[1] Pesticide Usage in Scotland. Grassland and Fodder Crops 2017. By Monie C, Reay G, Wardlaw J, Hughes J. Science and Advice for Scottish Agriculture 0SASA) Edinburgh, at Usage reports are compiled for chemical pesticides applied to crops and grass, not to livestock. See [9] for guidelines on sheep dip and other sources of pollution from animal husbandry.

[2] For Pesticide use surveys across the UK as a whole see Fera Science Limited:

[3] The latest agricultural census (2017) is summarised in the form of spreadsheets and graphs at Economic Report for Scottish Agriculture at The full regional map is given online in the 2016 Report at then navigate to ‘Geography and structure’.

[4] The designations permanent and temporary grass have changed at various times since the late 1800s. In the current statistics released by Scottish Government [3], the grass designations are ‘grass five years old and over’ and ‘grass under 5 years old’. Additional categories of ‘direct sown’ and ‘undersown’ grass, each occupying small areas, are recorded in the SASA pesticide survey.

[5] Land classed as Rough grazing in Scotland occupied 3,718,795 ha in the 2017 agricultural census which is 66% of the Utilisable Agricultural Area [see 6]. Of this total less than 0.5%, or about 14,000 ha, was treated with pesticide (sources in [1] above) including Asulam [6] used mainly to control bracken (granted as an emergency measure).

[6] For information on herbicides, e.g. MCPA and Asulam

[7] Most of the fungicide applied to grassland in the 2017 survey was on ‘undersown’ grass, which is usually the name given to grass sown so as to emerge and grow underneath a nurse crop such as a cereal. About 48% of undersown grass was treated and even here it was ‘for the control and prevention of disease on the nurse crop [1, page 11]’.

[8] Integrated Administration and Control System, IACS: data became available from the EU’s IACS system from around 2000. The use of IACS data is described at Mapping pesticide loading.

[9] For information on sheep dip and other potential environmental hazards from livestock farming: see the SEPA (Scottish Environment Protection Agency) web pages at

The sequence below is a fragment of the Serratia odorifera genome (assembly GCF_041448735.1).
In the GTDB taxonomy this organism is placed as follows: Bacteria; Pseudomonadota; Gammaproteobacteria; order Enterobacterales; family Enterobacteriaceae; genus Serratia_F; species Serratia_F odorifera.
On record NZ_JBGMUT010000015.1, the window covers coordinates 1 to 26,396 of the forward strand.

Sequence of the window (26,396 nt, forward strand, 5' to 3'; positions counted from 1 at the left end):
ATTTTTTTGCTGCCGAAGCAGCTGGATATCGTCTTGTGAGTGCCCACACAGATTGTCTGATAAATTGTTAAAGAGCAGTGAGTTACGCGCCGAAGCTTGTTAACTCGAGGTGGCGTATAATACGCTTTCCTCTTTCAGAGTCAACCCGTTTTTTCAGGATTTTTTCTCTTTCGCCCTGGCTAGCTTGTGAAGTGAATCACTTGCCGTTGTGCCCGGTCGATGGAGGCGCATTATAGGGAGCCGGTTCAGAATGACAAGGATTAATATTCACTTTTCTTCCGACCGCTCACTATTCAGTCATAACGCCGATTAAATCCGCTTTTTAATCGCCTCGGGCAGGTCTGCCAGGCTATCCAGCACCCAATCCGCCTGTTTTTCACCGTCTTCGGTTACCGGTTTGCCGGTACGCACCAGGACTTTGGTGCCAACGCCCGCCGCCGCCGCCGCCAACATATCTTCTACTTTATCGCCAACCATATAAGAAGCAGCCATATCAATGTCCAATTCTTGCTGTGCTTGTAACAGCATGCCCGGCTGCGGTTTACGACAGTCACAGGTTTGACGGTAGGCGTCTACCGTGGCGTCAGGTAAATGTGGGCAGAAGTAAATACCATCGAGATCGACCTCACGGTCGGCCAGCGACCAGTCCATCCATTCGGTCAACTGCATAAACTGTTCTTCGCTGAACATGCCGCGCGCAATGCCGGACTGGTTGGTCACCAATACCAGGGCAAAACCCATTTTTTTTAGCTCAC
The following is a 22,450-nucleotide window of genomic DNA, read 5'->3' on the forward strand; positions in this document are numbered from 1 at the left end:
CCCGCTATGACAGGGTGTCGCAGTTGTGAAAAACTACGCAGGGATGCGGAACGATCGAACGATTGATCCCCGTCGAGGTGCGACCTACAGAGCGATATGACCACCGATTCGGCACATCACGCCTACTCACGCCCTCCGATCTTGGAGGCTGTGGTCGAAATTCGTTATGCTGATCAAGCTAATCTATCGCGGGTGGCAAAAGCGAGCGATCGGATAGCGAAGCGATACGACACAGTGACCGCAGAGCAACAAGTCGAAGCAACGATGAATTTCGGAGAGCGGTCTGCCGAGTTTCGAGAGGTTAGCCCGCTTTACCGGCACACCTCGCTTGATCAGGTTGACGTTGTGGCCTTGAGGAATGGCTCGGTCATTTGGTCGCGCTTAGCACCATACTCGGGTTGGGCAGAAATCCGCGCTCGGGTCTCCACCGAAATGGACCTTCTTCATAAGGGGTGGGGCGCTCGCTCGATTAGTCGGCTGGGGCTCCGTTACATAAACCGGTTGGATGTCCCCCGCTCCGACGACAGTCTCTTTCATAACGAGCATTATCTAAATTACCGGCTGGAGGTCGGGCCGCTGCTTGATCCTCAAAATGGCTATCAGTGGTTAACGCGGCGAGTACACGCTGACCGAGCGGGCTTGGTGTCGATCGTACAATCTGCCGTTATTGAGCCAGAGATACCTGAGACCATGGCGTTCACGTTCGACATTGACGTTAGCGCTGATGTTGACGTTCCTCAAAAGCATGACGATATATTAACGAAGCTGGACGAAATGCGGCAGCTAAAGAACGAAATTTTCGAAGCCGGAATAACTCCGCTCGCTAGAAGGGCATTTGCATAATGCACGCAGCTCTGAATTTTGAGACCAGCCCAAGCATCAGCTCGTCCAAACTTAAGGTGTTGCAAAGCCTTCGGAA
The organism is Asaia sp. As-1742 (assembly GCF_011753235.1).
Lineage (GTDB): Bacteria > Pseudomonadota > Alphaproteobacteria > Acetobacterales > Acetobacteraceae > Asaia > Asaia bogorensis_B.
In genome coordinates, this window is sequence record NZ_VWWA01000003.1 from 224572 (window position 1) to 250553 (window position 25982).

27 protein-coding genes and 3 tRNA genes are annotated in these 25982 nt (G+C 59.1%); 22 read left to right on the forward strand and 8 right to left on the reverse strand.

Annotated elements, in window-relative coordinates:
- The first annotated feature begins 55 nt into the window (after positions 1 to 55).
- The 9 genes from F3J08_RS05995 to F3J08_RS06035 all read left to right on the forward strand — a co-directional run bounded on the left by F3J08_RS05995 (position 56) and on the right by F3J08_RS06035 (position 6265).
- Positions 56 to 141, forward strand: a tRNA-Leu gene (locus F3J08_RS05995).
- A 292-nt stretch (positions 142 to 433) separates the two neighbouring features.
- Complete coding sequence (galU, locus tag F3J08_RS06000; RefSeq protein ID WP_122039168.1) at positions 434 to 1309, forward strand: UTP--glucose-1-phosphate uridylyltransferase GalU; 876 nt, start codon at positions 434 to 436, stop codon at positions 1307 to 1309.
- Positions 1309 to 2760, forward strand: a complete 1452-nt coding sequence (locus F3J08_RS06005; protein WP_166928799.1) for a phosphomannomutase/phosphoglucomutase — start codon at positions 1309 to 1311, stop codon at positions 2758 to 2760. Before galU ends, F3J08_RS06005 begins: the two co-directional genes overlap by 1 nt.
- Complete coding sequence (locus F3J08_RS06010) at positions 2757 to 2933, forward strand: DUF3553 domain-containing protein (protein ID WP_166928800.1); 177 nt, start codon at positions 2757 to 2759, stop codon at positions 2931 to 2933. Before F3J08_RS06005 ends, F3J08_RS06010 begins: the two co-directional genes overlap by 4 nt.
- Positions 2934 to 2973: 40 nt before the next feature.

Mapping pesticide loading

The detailed records of pesticide usage compiled by SASA, or Science and Advice for Scottish Agriculture [1] have been used for many years and to various ends by the Agroecology group at the James Hutton Institute. Recently the group began using the records to map the likely loading of pesticide at different scales and in relation to various features of the landscape.

The data on pesticide are collected as part of regular government survey. SASA asks a sample of farmers across the region to provide detailed returns of the crop-protectant chemicals they use on specified types of crop and grass – such as winter wheat, spring barley, potato, oilseed rape,  rotational grass and permanent grass. The active substances and the number of times they are sprayed onto fields are collated and summarised in reports, every two years for arable crops and every four years for grass.

Fig. 1. Birse’s 1971 map of agroclimatic zones in Scotland (property of The James Hutton Institute).

Productive agricultural land lies in oceanic climatic zones, mainly around the east coast – generally within the red and yellow zones shown on Birse’s 1971 map in Fig. 1 [2].

The latest survey for grass published earlier this year confirms the results of the previous survey that most managed grass grass receives very low pesticide inputs. Typically, 3% of rotational and permanent grass is treated in any year, mainly to control broadleaf weeds. Contrast this with the yearly 10 pesticide formulations applied to winter wheat and 20+ to potato.

Over much of the lowlands, crops and grass are grown together in the same landscape, thereby creating a highly variable mosaic of pesticide loading. Combining SASA’s surveys with data on the crops or grass grown in each field enables construction of a map of ‘nominal’ pesticide application based on the assumption that each farmer applies the national average pesticide for each type of crop or grass.

Fig. 2. Maps of (left) relative number of pesticide applications for each registered field (dark brown high, yellow low) and (right) an example of the data being used to illustrate spatial aggregation, in this instance the mean pesticide in 10 km grid squares (maps by N Quesada, GS Begg and GR Squire, James Hutton Institute).

The map based on individual registered fields in the east between the Moray Firth and the Borders is shown on the left side of Fig. 2. Dark brown indicates high pesticide applications (9 or more formulations per year) and light yellow 0 to 2 applications. Agricultural land in much of the rest of the country (including the uncoloured areas in Fig. 2) is classed as ‘rough grazing’ of which less than 0.5% gets any crop-protectant pesticide.

The map to the right, covering most of the country, shows how the field-by-field data can be aggregated in various ways, in this case to show average loadings in 10 km squares.

A short article describing the method was published 30 November 2018 on the James Hutton Institute’s Linking Environment and Farming LEAF web pages an extended version of which will be available on this site.